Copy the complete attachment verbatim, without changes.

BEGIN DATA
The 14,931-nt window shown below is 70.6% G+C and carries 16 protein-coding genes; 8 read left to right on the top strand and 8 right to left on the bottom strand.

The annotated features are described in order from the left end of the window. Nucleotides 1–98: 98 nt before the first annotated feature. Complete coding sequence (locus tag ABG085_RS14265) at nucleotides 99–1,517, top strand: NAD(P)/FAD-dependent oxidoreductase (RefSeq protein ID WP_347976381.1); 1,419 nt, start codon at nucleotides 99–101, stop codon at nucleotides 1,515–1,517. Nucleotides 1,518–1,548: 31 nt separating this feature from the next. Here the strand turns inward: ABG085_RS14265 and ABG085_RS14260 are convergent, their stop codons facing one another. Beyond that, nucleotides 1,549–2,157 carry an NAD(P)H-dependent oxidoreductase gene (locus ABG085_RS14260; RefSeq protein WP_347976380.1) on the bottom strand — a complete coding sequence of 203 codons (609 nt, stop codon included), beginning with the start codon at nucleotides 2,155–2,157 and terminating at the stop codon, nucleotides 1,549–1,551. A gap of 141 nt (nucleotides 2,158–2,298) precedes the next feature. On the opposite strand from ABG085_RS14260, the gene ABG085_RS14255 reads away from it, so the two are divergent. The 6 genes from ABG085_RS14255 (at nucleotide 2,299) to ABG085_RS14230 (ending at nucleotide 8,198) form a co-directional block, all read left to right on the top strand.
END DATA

The 14,931-nt window shown below is 70.6% G+C and carries 16 protein-coding genes; 8 read left to right on the top strand and 8 right to left on the bottom strand.

The annotated features are described in order from the left end of the window. Nucleotides 1–98: 98 nt before the first annotated feature. Complete coding sequence (locus tag ABG085_RS14265) at nucleotides 99–1,517, top strand: NAD(P)/FAD-dependent oxidoreductase (RefSeq protein ID WP_347976381.1); 1,419 nt, start codon at nucleotides 99–101, stop codon at nucleotides 1,515–1,517. Nucleotides 1,518–1,548: 31 nt separating this feature from the next. Here the strand turns inward: ABG085_RS14265 and ABG085_RS14260 are convergent, their stop codons facing one another. Beyond that, nucleotides 1,549–2,157 carry an NAD(P)H-dependent oxidoreductase gene (locus ABG085_RS14260; RefSeq protein WP_347976380.1) on the bottom strand — a complete coding sequence of 203 codons (609 nt, stop codon included), beginning with the start codon at nucleotides 2,155–2,157 and terminating at the stop codon, nucleotides 1,549–1,551. A gap of 141 nt (nucleotides 2,158–2,298) precedes the next feature. On the opposite strand from ABG085_RS14260, the gene ABG085_RS14255 reads away from it, so the two are divergent. The 6 genes from ABG085_RS14255 (at nucleotide 2,299) to ABG085_RS14230 (ending at nucleotide 8,198) form a co-directional block, all read left to right on the top strand.